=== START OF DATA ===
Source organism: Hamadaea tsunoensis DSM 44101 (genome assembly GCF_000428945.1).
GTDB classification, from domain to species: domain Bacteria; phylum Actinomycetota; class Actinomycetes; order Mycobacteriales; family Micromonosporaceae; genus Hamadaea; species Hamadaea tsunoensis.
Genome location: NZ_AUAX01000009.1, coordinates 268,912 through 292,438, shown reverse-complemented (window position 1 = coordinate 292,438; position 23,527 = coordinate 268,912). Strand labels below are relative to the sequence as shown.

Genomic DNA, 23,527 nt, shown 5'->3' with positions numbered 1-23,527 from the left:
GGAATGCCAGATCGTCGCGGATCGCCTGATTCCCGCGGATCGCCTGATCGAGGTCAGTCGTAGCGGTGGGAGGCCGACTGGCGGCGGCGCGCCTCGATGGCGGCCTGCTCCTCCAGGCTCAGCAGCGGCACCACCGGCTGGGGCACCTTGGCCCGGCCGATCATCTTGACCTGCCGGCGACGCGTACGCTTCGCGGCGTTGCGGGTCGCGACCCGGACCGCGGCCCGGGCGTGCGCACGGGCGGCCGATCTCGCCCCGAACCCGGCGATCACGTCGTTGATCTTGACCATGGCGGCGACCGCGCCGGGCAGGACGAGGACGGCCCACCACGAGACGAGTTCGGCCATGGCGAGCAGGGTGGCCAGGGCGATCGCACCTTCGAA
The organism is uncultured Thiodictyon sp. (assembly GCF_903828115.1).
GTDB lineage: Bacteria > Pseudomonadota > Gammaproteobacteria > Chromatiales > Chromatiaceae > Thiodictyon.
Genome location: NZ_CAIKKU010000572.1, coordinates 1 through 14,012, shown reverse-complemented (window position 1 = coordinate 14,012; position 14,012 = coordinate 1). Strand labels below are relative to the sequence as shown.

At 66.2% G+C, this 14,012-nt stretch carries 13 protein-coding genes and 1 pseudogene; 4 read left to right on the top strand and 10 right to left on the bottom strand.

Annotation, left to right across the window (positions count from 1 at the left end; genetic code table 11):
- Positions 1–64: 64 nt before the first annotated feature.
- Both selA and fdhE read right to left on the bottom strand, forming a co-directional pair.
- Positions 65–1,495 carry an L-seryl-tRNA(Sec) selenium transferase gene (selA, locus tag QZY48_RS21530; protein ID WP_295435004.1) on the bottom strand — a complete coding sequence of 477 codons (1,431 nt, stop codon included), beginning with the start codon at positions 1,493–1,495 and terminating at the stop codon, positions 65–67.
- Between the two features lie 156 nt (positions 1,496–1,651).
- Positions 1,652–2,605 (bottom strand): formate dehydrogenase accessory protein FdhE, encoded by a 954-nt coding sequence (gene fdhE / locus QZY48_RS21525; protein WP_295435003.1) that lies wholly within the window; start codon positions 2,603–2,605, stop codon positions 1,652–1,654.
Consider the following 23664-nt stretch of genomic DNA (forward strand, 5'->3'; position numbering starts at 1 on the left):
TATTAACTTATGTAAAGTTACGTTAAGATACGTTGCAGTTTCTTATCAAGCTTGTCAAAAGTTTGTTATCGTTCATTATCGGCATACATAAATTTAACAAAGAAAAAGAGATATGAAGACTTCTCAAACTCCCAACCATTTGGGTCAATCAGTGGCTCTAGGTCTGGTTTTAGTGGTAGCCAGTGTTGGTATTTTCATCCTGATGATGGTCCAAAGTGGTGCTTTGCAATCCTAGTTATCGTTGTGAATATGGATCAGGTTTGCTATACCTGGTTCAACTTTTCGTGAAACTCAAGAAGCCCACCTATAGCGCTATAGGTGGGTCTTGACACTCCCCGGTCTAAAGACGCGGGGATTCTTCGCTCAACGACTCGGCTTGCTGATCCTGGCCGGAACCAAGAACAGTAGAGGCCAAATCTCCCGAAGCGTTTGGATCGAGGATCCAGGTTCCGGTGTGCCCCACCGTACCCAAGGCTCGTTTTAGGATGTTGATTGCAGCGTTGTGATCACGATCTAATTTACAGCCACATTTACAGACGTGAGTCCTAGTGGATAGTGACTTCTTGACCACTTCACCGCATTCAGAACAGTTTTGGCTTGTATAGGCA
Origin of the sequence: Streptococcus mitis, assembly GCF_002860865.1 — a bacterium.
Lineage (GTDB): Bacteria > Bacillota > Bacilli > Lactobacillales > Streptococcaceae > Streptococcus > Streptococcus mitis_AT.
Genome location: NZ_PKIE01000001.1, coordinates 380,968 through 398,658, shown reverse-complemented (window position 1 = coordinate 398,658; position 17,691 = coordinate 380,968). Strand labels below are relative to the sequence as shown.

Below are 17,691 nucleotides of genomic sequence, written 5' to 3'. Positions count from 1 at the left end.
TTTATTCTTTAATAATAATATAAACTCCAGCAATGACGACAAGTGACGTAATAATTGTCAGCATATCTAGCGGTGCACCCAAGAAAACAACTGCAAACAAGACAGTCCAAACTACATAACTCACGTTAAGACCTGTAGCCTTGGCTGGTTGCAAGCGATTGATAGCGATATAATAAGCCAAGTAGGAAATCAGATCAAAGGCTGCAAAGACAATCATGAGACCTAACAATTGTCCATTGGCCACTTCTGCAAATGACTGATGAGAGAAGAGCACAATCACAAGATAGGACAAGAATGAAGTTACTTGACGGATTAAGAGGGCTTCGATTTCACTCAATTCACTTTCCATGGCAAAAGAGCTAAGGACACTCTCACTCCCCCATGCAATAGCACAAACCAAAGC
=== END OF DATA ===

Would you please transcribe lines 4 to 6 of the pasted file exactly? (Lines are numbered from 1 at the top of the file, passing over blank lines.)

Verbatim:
Genomic DNA, 23,527 nt, shown 5'->3' with positions numbered 1-23,527 from the left:
GGAATGCCAGATCGTCGCGGATCGCCTGATTCCCGCGGATCGCCTGATCGAGGTCAGTCGTAGCGGTGGGAGGCCGACTGGCGGCGGCGCGCCTCGATGGCGGCCTGCTCCTCCAGGCTCAGCAGCGGCACCACCGGCTGGGGCACCTTGGCCCGGCCGATCATCTTGACCTGCCGGCGACGCGTACGCTTCGCGGCGTTGCGGGTCGCGACCCGGACCGCGGCCCGGGCGTGCGCACGGGCGGCCGATCTCGCCCCGAACCCGGCGATCACGTCGTTGATCTTGACCATGGCGGCGACCGCGCCGGGCAGGACGAGGACGGCCCACCACGAGACGAGTTCGGCCATGGCGAGCAGGGTGGCCAGGGCGATCGCACCTTCGAA
The organism is uncultured Thiodictyon sp. (assembly GCF_903828115.1).